Two Fictions
Kathryn Rantala

Notes re: The Lorelei, rocks, doom, etc.

She speaks quietly of herself in conversation. She desires want. She wants desire. Desire wants her. She is, in a moment, everything and the moment itself.
Through gauzed confusions she culls, slides and murmurs a story of herself in history. Smoke trails a lip, an ear. She steps her men down slowly through their imagined homes -- the halls, the rooms, the chambers of enchantment, the caverns, the hills of their youth.

see: Clara and Brahms.
Emily alone.
Wagner and his young king.
The serpentine Cleopatra.

A flashback:

A man stands on the veranda. The veranda is grand and white and beautiful and the people at the party call it a pavilion, though it is not. They look out at the beautiful veranda and see a man at the outlook of a pavilion. They believe they are thinking of the view and not of sex.
The pavilion has vertical pieces where hands might rest, a peaked roof of beams and glass. Below is lattice. Everything complicates itself, up and down.
Through the outlook is the night, divided into sky and sea. The night sky and the sea at night are so beautiful that verandas overlooking them are pavilions. All of the colors in the sky and the sea are blue -- lapis, peacock, marine and blue so blue as to be black.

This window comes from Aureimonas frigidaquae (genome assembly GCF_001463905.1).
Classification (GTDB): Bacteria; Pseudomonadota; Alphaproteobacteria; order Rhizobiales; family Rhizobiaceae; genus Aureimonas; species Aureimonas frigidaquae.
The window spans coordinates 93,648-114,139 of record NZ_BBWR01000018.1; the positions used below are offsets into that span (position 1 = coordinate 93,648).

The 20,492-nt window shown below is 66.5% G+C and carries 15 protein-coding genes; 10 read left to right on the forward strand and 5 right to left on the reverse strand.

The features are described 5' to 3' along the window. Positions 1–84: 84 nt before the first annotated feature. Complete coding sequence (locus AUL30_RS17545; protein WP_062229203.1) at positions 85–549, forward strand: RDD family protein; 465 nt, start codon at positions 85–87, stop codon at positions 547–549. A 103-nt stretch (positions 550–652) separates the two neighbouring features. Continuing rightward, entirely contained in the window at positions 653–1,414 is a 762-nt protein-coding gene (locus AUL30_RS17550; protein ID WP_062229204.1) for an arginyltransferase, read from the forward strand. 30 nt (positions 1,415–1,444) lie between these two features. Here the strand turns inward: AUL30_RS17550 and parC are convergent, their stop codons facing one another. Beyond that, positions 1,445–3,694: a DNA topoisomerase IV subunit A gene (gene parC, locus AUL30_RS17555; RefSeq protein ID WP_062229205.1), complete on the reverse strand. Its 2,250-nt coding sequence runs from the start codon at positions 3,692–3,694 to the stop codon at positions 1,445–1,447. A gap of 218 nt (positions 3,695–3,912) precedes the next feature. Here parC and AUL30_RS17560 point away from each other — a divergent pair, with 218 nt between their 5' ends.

The guests hold glasses shaped like diamonds. They look up as a man arrives and say, "Oh!" or, "There you are!" and one says, "I'm mixing another batch. Have a seat!" The man sits down beside a woman with a sharp chin. He says, "May I?" She crosses her legs and leans toward him and says, "Possibly," and someone else laughs.
The laughter is as sharp as her chin, as the points her knees make, as the angles of their glasses, the tip of the pavilion, the fumes of the gin in a new batch. The man flourishes his hand-kerchief by its peak. "A Houdini!" someone says. The man dabs at the corners of his eyes.
The woman watches him and thinks, "such beautiful blue eyes." Then she looks away from him and out to the veranda. She rises, crosses the room, opens the door to the outside.
A man stands on the veranda. He feels it is a pavilion, but it is not, though it is beautiful. People at the party look out and see a man at the outlook of a pavilion. They believe they are thinking of the view. The woman steps out and joins him. His cigarette responds to a breeze, his fingers hook lattice. She leans against him, light as a sheet. All the colors in the sky and sea are blue.